Chapter 9 The Economic Opportunity
Developing Scottish Supply chains – the net zero opportunity
Transforming our buildings by making them more energy efficient and converting them to zero emissions has the potential to make a significant economic contribution and represents a sizeable opportunity for Scottish businesses over the next 24 years. The proposals and actions set out in this draft Strategy provide a clear set of signals to the market, helping to give clarity and confidence to companies to invest for the transition.
As set out in Chapter 6: Kick Starting Investment in the Transition, it is estimated that the total investment in buildings alone required to meet our net zero targets for buildings will be in the region of £33 billion. This figure does not include the potential opportunity to invest in servicing the demand from wider UK and international markets.
Based on our estimated deployment pathway we estimate that annual investment will need to rise gradually throughout this decade, peaking at around £2-2.5 billion towards the end of the decade.
By introducing regulatory standards covering all buildings, ensuring they improve their energy efficiency and install zero emissions heating systems, we are providing clarity and certainty to the supply chain between now and 2045.
Our investment in, and regulation of heat networks will stimulate both the development of new heat networks and the extension of existing ones.
This will provide high quality, sustainable green jobs across Scotland’s towns and cities in such areas as specialist design and architecture, equipment manufacturing, civil engineering, and maintenance. Alongside the creation of jobs related to heat networks, the investment will also be a stimulus for increased rates of energy efficiency measures, which we estimate could support up to 1,200 jobs for every £100 million invested in decarbonising our building stock[lxv];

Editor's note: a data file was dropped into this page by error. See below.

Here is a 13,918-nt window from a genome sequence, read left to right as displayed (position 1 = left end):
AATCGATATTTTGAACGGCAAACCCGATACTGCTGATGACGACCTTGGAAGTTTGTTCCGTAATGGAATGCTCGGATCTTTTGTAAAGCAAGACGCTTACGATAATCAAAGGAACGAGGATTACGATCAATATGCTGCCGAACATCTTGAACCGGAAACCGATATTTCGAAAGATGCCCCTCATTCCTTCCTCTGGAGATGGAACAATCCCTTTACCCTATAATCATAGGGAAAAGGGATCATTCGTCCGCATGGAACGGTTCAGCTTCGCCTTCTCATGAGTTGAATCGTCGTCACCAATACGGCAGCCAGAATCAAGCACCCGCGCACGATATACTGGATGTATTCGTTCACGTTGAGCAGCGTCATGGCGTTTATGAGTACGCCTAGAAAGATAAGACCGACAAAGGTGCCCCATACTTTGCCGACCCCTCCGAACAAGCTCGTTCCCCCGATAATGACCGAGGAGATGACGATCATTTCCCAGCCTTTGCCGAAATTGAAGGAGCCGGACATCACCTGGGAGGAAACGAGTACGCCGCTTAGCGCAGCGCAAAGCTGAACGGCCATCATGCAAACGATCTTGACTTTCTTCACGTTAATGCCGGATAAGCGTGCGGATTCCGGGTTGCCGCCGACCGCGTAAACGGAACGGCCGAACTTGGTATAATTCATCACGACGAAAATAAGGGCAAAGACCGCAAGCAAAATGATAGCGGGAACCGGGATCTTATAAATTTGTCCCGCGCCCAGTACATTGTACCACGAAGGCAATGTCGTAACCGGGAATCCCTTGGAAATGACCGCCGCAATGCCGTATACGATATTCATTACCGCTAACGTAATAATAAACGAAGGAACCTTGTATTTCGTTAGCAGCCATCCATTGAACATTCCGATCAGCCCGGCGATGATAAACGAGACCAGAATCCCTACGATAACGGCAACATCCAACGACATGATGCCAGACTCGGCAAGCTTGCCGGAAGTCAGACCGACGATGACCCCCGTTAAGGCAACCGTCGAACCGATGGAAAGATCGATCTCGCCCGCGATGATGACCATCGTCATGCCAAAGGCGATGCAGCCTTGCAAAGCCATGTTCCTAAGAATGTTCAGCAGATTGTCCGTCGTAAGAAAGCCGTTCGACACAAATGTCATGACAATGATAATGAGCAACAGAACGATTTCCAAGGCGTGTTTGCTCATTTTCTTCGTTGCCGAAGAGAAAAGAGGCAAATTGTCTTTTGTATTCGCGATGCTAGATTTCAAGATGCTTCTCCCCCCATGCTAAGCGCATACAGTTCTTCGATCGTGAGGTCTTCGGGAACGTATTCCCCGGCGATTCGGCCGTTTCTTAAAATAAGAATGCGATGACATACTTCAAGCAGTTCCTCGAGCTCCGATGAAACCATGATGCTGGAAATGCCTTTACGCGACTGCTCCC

Our support for further demonstration of hydrogen, smart heating technologies and electricity network innovation will create opportunities across the wider energy system supply chain. Our targeted support for innovation will support companies with a high growth potential, boosting the economy and creating jobs.
Overall, we estimate that as investment ramps up towards the late 2020s, as many as 24,000 jobs could be supported each year in Scotland by the roll out of zero emissions heat[lxvi].
We want to ensure that the economic opportunities that the heat transition creates, are captured by Scottish businesses through a strong, healthy and diverse supply chain capable of meeting the demand from across Scotland, and beyond, whilst still maintaining high levels of services and quality for consumers and businesses.
We are committed to building local supply chains, maximising local job creation, and ensuring a just transition. We will work with Scottish businesses so that they can play a significant part in the transformation of Scotland’s homes and buildings.
Case study: Manufacturing Heat Pumps in Scotland - Mitsubishi Electric Air Conditioning Systems Europe Ltd
Mitsubishi Electric has a long association with Scotland, being based in Livingston since 1979. The Livingston manufacturing campus produces a range of air source heat pump technologies, marketed under Ecodan. The Livingston campus currently operates within a footprint of 54,000 thousand m2 across 5 separate production sites and employs circa. 1,400 people, with a doubling in the number of employees over the last 6 years.
We have a strong foundation on which to build, with the heat and energy efficiency sectors in Scotland currently generating an annual turnover of £2.4 billion and supporting around 13,000 full-time equivalent jobs servicing today’s demand. 
The opportunity presented by the heat transition will require a further step change in the capability and capacity of supply chains in Scotland; one that needs to begin now to be capable of meeting the forecast demand, and one that presents real opportunities for both existing market participants, as well as new entrants.
Ramping up supply chain support